Govan Law Centre believes that no person in Scotland should sleep rough. People affected by street homelessness/rough sleeping are almost 17 times more likely to have been victims of violence and 15 times more likely to have suffered verbal abuse in the past year, and nine times more likely to take their own life than the general public.
Please read our full submission here: Written evidence to the Local Government & Communities Committee from Govan Law Centre on Homelessness 080617
The average age of death for someone who is homeless is just 47, 30 years younger than the national average. The same problems emerge time and time again; and the most acute problems with street homelessness in Scotland are in Glasgow.
We appreciate there are many organisations which are involved in ending rough sleeping in Scotland, and assisting people that are unsuitably accommodated. GLC continues to work in partnership with these organisations.
We work in partnership with services like Marie Trust, Glasgow City Mission, Winter Night Shelter, Simon Community (RSVP) to assist vulnerable people, making sure they are accommodated and have their needs met. We are in no doubt such vulnerable people would not have had the confidence in the system to approach or seek relevant support on their own.
We see a systemic failure with many local authorities throughout Scotland. The system must improve. In our experience people that are supported by our organisation are ‘favoured’ as councils are reminded of their statutory duty which if they do not provide to the homeless person or household will lead to legal action such as judicial review in the Court of Session, which they are keen to avoid.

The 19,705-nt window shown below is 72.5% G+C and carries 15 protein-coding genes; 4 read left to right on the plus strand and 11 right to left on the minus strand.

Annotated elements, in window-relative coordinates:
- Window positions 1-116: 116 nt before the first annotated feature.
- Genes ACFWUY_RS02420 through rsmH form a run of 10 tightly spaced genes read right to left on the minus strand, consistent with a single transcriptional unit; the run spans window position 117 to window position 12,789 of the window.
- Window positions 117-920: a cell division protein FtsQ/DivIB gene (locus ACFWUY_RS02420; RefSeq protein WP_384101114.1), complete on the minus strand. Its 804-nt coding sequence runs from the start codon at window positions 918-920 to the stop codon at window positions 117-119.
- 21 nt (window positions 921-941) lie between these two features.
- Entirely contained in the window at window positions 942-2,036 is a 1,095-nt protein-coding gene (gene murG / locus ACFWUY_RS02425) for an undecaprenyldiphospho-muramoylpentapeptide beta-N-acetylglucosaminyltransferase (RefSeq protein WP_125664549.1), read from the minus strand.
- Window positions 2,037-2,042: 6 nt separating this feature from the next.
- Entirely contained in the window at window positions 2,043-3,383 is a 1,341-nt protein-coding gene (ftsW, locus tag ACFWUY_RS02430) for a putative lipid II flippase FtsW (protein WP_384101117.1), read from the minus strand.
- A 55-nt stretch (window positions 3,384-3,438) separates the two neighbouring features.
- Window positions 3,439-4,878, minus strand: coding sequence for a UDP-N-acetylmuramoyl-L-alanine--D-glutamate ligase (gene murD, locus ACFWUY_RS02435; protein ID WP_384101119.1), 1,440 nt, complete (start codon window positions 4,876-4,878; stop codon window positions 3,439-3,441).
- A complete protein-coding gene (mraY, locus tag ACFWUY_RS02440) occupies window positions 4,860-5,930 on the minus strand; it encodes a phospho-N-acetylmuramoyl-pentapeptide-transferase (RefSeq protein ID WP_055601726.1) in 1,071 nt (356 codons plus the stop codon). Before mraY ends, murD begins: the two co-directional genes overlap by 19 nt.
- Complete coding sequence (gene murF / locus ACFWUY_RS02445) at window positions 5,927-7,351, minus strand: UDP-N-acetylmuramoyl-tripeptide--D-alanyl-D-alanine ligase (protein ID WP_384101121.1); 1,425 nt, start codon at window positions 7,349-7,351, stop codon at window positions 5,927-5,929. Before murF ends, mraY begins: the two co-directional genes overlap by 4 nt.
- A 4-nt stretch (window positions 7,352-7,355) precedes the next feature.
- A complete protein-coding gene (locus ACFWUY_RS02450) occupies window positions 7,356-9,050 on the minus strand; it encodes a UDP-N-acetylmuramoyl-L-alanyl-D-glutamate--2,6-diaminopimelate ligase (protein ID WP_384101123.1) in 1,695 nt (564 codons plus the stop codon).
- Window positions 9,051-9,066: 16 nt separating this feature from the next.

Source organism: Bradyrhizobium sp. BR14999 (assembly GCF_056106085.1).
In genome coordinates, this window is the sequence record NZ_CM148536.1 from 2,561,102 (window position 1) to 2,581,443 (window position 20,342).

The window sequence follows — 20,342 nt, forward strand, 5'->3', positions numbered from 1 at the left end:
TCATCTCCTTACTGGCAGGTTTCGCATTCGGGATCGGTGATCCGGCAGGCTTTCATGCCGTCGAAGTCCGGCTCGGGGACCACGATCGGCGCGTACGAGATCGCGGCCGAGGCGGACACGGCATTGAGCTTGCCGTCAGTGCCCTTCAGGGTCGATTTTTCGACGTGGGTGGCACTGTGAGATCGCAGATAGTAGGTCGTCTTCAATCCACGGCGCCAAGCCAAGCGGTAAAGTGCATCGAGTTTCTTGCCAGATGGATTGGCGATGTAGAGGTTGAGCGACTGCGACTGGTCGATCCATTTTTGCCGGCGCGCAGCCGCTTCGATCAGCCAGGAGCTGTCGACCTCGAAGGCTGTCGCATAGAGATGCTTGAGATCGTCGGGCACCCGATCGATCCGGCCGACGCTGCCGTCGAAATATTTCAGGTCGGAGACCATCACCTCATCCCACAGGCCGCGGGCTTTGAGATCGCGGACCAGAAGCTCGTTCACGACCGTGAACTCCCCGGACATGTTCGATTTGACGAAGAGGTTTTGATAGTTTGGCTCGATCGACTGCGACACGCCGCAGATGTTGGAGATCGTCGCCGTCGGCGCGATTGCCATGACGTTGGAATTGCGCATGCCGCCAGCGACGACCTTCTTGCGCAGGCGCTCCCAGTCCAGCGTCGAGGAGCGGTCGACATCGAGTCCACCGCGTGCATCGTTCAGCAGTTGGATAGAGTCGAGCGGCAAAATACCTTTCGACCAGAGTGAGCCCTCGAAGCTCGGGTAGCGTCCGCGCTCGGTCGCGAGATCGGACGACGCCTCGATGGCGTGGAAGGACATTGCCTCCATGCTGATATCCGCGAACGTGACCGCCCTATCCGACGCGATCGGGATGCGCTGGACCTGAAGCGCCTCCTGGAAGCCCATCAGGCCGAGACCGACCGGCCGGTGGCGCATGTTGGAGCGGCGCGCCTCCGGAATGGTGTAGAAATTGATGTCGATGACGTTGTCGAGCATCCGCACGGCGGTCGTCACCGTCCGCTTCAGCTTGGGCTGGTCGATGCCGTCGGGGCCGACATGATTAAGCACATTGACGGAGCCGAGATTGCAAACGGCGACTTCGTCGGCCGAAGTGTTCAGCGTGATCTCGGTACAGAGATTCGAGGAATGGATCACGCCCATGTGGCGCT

Sadly, people that are not supported by our organisation are often turned away and end up rough sleeping. They are already vulnerable and become more distrusting, and disengage with services. This results in a deterioration of mental health, increased morbidity, suicidal intent, addictions and self medication. This results in significant and increased cost for the NHS and other statutory services.
There is a clear legal duty to prevent homelessness and provide accommodation which many councils in Scotland often ignore in practice. We do not believe anyone should sleep rough in Scotland. We further believe there is a moral duty to treat those whom the law does not protect, that come into Scotland, and unfortunately do not have recourse to public assistance or a statutory right to be accommodated, and treated with compassion.
There is a clear connection with Homelessness and Mental Health. It is Govan Law Centre’s strong belief that in order to address rough sleeping, Mental Health Services must be improved. Many of the people we meet who sleep rough have been let down by Mental Health Services. In order to demonstrate this we shall refer to several recent case studies.